● Generate fewer leftovers – use the chicken carcass for stock, the stale bread to roast under the chook, the carrot tops in pesto, and anything left over from leftovers in the compost.

Janne Apelgren.
Janne Apelgren. Photo: Supplied

● Not cheat on my recycling, returning food containers clean, taking inspiration from people like Montreal, Canada's Tippi Thole, aka Tiny Trash Can.

● Make a road trip to a country town with a good restaurant.

● Splurge on great butter. It's been years since "non-dairy spread" darkened the door of my fridge, and life's just better with butter like Pepe Saya or St David dairy's.

A Bokashi bucket makes the most of food waste.
A Bokashi bucket makes the most of food waste. Photo: Supplied

● Sometimes even make my own butter. It's easy and rewarding and hey, buttermilk for pancakes and scones is a side bonus.

● Go out to dinner on more Tuesday nights and fewer Saturdays.

● Cook a cut of meat I've never tackled before.

● Buy fewer things that come in non-recyclable or gratuitous packaging. Peas and bananas have their own perfect packing for goodness' sake. Why do they need cling wrap and a polystyrene tray?

● Freeze mindfully. And explore the freezer drawer, to the bottom, once a month.

● Up my food grown-at-home quotient.

● Support my favourite independent wine stores because I know I'll find things there I can't at other places. And go visit some of my favourite wineries to say hello as well as spend up.

● Improve my kitchen posture. And if you have to ask, you probably need to too.

● Plant herbs that are just lovely to cook with but less available, like chervil, marjoram and tarragon.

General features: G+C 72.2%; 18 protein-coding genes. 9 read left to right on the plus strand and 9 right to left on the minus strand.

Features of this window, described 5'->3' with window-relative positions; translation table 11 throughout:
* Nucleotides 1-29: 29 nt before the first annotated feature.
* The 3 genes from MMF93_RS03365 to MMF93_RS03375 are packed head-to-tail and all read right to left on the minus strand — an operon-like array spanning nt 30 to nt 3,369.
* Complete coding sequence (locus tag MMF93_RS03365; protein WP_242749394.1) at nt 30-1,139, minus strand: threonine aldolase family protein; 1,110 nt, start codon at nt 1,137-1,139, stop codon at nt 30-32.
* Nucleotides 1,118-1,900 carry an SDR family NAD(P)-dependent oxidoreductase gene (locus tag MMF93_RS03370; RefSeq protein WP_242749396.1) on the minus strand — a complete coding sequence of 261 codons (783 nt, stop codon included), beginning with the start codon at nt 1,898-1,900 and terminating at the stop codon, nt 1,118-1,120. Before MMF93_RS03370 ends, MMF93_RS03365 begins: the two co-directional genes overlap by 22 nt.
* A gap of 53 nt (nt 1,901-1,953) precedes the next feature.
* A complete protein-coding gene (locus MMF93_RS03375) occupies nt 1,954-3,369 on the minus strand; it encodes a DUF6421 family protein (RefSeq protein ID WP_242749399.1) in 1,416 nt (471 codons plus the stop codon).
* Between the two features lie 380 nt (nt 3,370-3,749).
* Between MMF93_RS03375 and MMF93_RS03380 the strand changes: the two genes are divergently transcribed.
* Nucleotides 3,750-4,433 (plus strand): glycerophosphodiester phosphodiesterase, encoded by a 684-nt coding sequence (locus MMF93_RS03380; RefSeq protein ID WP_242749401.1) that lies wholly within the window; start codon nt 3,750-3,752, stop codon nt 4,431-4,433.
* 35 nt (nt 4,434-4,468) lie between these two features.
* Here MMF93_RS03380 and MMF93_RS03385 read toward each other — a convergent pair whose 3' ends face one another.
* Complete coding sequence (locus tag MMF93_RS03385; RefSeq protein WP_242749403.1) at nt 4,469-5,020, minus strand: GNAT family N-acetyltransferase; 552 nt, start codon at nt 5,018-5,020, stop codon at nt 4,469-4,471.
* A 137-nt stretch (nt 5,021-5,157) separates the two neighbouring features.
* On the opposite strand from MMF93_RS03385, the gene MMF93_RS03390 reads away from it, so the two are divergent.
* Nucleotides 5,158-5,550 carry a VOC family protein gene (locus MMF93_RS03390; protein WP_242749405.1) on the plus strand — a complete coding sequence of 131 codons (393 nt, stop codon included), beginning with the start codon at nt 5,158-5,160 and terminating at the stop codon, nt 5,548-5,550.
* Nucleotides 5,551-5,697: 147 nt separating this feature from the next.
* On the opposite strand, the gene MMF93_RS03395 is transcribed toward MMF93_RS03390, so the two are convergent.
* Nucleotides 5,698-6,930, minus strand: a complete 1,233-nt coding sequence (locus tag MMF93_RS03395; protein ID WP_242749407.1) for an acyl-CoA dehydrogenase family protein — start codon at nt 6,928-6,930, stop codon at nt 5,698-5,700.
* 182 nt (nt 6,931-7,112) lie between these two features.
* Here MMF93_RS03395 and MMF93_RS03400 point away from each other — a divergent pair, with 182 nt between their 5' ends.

● Keep a dinner diary so great new recipes aren't forgotten once tried.

● Eat outside whenever it's possible: at home, at a cafe, on a park picnic, on the tailgate at the beach.

● Up my probiotic game. A jar of water kefir grains was one of the best gifts I've been given. Next stop, kombucha. Anyone got a mother to share? Can trade for sourdough starter.

● Give up Uber Eats and any similar food delivery service before someone gets killed (seeing those tentative young foreign students wobbling along on motorcycles is terrifying). Oh wait. I don't use Uber Eats. Try to wean offspring off it.

● Drive across town or to the bush for dinner in that place I've always wanted to try. Or to that bakery I've read about. Or that ice-cream joint where they make everything in-house.

● Do some destination food shopping. The fresh food market in another neighbourhood, the Italian grocer where the patrons argue with the smallgoods staff, the continental deli warehouse, the farmers' market.

● Subscribe to a farm or producer that makes lovely things: olive oil, avocadoes, lamb, butter, cheese.

● Have the kitchen knives sharpened, then hone them regularly.

● Stop and shop at the next roadside farm stand I see. Worry about what to do with five kilos of potatoes or a bag of chestnuts when I get home.

● Try to spend some of my money in places where it's doing good for someone apart from shareholders.

● Invest in a bokashi bin for the kitchen, and a birdbath for outside the kitchen window.

● Read up on backyard beehives and aim to make this the year.